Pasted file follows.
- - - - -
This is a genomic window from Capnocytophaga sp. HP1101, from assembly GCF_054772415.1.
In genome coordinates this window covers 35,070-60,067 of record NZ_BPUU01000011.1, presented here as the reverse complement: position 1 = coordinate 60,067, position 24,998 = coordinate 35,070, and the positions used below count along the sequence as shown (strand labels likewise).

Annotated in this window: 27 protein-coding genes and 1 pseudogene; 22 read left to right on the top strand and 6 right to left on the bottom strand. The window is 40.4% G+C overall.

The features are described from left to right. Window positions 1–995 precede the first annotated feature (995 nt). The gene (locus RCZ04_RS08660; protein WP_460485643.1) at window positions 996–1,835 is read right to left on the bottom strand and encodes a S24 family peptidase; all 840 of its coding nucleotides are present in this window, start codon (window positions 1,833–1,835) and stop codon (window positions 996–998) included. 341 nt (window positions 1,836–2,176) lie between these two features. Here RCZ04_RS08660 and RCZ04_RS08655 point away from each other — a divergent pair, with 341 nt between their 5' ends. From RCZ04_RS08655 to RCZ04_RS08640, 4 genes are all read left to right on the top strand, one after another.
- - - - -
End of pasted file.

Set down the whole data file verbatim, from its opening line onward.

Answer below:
This is a genomic window from Capnocytophaga sp. HP1101, from assembly GCF_054772415.1.
In genome coordinates this window covers 35,070-60,067 of record NZ_BPUU01000011.1, presented here as the reverse complement: position 1 = coordinate 60,067, position 24,998 = coordinate 35,070, and the positions used below count along the sequence as shown (strand labels likewise).

Annotated in this window: 27 protein-coding genes and 1 pseudogene; 22 read left to right on the top strand and 6 right to left on the bottom strand. The window is 40.4% G+C overall.

The features are described from left to right. Window positions 1–995 precede the first annotated feature (995 nt). The gene (locus RCZ04_RS08660; protein WP_460485643.1) at window positions 996–1,835 is read right to left on the bottom strand and encodes a S24 family peptidase; all 840 of its coding nucleotides are present in this window, start codon (window positions 1,833–1,835) and stop codon (window positions 996–998) included. 341 nt (window positions 1,836–2,176) lie between these two features. Here RCZ04_RS08660 and RCZ04_RS08655 point away from each other — a divergent pair, with 341 nt between their 5' ends. From RCZ04_RS08655 to RCZ04_RS08640, 4 genes are all read left to right on the top strand, one after another.